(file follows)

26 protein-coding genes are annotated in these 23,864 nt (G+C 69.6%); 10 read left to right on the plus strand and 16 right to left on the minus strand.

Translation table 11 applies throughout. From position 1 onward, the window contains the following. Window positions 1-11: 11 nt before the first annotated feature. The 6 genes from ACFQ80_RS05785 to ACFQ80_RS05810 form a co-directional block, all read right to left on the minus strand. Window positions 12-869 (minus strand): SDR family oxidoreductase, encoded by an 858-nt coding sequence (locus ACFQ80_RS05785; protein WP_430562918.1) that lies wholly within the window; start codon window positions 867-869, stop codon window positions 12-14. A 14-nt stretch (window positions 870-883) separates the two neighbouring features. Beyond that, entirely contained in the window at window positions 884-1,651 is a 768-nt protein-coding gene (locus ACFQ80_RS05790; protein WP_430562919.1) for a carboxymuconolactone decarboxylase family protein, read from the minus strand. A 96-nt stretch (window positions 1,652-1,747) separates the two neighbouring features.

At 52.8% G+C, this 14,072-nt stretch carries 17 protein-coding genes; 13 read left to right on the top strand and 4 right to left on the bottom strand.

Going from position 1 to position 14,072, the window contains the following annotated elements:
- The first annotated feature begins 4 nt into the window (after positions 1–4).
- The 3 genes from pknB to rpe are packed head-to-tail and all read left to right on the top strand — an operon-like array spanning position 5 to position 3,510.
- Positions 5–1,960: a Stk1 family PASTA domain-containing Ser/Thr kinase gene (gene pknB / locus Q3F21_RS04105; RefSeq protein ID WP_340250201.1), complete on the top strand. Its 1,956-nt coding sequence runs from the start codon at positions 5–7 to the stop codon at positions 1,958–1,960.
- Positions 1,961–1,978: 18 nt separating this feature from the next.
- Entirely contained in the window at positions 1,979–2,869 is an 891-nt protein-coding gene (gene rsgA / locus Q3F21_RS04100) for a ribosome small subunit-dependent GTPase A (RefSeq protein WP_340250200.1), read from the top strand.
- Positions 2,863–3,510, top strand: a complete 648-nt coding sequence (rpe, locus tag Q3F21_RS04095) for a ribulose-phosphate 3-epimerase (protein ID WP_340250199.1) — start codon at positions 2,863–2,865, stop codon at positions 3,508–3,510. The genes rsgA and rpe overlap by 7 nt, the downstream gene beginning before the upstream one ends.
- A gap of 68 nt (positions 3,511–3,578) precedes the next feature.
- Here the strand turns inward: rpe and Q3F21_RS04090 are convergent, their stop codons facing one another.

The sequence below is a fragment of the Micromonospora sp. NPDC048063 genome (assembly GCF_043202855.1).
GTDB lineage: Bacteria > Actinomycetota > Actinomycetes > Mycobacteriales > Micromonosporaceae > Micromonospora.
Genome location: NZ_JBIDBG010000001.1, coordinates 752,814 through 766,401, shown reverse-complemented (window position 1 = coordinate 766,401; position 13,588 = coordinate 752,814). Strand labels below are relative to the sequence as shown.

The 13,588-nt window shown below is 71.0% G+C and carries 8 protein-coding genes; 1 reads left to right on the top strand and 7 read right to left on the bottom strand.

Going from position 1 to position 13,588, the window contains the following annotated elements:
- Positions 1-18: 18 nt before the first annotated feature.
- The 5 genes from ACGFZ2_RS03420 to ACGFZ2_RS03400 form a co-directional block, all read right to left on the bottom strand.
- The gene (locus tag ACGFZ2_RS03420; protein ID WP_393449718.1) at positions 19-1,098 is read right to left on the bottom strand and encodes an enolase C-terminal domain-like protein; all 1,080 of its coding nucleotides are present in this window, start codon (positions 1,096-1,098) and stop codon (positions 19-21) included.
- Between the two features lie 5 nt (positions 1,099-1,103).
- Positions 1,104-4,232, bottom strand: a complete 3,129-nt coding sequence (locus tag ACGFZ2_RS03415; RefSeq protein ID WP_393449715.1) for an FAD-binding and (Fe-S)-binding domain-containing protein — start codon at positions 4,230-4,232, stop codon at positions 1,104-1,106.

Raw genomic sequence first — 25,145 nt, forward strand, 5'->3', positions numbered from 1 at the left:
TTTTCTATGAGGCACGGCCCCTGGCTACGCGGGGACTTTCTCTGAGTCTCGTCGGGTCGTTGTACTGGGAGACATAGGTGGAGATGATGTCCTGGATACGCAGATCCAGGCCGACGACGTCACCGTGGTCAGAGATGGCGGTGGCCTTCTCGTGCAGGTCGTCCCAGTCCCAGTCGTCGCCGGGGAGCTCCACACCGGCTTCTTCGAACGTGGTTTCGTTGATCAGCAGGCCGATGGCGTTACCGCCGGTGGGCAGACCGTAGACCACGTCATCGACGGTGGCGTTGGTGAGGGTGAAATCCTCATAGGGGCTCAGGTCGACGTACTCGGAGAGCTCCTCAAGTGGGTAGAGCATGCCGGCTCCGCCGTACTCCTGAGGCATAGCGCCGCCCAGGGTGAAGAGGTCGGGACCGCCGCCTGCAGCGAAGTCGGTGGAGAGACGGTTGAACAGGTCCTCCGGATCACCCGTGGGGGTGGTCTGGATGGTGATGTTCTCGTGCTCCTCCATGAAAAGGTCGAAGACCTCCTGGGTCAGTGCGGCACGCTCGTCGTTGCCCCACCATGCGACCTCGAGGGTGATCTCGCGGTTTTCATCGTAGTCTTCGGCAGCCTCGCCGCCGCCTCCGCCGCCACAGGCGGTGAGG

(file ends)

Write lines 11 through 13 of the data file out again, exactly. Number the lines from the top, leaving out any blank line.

- A gap of 68 nt (positions 3,511–3,578) precedes the next feature.
- Here the strand turns inward: rpe and Q3F21_RS04090 are convergent, their stop codons facing one another.

The sequence below is a fragment of the Micromonospora sp. NPDC048063 genome (assembly GCF_043202855.1).